A recent study on long-term care shows that while most caregivers viewed the experience positively, the caregiver’s relationship with the recipient had a strong impact on how they viewed the experience.
Even though the U.S. Department of Health and Human Services estimates that 70% of Americans will need long-term care in their lives, most individuals are not prepared for the financial costs of long-term care. With limited Medicare coverage for caregivers and nursing home care, many opt to receive long-term care through family members and close friends.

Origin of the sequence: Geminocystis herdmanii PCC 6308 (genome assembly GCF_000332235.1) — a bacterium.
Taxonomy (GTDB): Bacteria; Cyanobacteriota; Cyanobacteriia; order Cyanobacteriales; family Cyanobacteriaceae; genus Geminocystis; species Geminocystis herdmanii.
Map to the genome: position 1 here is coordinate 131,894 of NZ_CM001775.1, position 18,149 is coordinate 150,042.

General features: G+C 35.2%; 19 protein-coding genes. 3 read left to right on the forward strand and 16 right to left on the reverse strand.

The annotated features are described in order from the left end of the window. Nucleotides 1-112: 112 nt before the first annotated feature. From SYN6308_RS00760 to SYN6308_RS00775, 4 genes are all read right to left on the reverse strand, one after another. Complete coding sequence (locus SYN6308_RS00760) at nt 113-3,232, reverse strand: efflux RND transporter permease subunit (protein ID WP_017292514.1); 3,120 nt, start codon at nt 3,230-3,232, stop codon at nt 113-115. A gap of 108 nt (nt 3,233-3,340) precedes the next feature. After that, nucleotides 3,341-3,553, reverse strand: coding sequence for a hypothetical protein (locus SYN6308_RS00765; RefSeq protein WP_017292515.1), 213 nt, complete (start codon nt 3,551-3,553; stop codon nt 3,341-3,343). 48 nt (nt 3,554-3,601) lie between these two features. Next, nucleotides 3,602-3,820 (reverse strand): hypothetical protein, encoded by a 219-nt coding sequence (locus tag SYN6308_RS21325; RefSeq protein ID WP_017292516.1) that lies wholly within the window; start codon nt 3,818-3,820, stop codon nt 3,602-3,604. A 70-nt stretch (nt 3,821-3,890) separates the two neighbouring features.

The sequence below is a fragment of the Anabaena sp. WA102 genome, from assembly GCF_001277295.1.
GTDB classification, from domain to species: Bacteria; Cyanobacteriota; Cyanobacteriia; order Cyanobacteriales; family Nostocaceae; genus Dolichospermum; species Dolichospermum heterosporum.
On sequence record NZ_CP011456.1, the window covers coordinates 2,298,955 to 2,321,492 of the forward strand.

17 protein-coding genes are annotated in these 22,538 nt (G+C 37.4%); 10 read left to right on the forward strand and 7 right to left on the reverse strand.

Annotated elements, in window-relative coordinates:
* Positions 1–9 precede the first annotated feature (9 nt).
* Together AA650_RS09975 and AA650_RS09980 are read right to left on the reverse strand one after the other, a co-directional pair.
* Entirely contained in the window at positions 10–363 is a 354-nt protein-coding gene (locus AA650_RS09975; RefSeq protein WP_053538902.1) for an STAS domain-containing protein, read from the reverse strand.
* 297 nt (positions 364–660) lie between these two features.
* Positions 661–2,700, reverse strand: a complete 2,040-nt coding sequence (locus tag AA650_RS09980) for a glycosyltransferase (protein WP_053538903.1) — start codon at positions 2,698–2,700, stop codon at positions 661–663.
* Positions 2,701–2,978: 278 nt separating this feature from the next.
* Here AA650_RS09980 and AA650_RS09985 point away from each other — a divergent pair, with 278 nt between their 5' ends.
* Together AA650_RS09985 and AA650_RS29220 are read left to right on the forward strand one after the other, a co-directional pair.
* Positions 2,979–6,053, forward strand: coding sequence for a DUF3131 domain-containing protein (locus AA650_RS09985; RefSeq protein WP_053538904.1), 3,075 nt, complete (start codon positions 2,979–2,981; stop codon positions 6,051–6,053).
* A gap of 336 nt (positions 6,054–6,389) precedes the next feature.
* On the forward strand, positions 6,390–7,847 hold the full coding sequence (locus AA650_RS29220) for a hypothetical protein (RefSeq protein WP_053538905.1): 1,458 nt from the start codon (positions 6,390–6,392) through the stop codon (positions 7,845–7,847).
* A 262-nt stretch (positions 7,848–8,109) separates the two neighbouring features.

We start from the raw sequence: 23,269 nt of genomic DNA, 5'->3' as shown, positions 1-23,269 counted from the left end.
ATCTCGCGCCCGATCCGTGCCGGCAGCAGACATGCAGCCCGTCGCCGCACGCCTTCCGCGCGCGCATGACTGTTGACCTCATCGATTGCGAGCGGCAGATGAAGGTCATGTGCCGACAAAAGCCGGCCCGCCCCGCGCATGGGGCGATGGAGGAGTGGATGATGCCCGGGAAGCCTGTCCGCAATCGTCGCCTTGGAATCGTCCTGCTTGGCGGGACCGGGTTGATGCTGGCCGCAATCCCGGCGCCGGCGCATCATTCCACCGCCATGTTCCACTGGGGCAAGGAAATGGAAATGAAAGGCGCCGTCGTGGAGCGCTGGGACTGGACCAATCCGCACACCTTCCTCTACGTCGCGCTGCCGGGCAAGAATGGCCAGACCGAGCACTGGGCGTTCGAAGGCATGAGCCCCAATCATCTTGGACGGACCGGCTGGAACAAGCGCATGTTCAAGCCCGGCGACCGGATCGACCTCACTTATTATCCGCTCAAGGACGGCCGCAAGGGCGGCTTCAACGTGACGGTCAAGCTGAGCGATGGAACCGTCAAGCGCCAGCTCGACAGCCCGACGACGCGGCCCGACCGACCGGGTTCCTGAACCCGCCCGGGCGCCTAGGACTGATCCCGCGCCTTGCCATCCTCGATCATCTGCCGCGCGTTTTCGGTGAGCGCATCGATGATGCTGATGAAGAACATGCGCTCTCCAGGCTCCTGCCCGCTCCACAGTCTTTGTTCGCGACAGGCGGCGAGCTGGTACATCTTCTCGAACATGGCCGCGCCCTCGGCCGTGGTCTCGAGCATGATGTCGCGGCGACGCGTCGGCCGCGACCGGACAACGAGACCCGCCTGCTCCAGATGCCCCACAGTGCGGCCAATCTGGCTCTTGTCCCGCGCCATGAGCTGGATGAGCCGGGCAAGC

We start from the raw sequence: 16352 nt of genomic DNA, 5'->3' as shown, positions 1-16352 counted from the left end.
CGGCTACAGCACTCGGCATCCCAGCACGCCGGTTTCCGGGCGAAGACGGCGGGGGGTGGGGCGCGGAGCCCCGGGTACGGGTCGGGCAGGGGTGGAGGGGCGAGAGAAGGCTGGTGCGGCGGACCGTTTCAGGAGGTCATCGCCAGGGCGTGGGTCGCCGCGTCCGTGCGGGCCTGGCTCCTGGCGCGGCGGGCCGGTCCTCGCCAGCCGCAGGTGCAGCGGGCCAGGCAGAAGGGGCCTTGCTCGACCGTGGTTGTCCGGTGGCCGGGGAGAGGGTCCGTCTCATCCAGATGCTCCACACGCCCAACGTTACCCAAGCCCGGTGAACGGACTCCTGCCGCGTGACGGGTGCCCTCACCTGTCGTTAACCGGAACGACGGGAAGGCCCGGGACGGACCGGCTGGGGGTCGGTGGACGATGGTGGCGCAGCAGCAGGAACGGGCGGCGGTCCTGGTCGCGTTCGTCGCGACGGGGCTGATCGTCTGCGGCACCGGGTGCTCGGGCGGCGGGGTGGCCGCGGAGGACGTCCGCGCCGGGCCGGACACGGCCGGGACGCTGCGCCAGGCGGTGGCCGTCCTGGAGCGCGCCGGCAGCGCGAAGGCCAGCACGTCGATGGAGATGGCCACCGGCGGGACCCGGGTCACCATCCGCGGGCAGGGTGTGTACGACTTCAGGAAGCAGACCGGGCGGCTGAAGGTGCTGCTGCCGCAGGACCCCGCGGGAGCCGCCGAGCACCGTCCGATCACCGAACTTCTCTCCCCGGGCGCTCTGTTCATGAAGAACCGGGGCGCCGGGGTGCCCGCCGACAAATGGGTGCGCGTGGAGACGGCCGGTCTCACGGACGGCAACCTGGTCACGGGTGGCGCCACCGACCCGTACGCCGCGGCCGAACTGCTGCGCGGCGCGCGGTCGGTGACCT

A study conducted by the Associated Press-NORC Center for Public Affairs Research was released this month, tracking public opinions of long-term care among Americans age 40 and older. According to results, six in 10 respondents have provided, financed, or been the recipient of ongoing living assistance. The study underscored the significant impact of long-term care in the United States, as large numbers of baby boomers retire and increasingly need long-term assistance, often from their children. Caregiving is an experience that will affect most Americans at some point in their lives – either as a caregiver or recipient.
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